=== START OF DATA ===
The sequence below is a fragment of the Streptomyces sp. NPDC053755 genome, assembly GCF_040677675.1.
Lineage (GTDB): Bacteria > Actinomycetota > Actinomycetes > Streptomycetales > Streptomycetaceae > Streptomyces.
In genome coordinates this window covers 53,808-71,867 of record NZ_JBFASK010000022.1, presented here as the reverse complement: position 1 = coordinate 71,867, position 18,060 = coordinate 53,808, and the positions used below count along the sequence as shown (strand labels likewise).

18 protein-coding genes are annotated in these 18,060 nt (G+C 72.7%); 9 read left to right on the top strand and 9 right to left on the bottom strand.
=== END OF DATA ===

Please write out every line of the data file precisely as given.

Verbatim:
The sequence below is a fragment of the Streptomyces sp. NPDC053755 genome, assembly GCF_040677675.1.
Lineage (GTDB): Bacteria > Actinomycetota > Actinomycetes > Streptomycetales > Streptomycetaceae > Streptomyces.
In genome coordinates this window covers 53,808-71,867 of record NZ_JBFASK010000022.1, presented here as the reverse complement: position 1 = coordinate 71,867, position 18,060 = coordinate 53,808, and the positions used below count along the sequence as shown (strand labels likewise).

18 protein-coding genes are annotated in these 18,060 nt (G+C 72.7%); 9 read left to right on the top strand and 9 right to left on the bottom strand.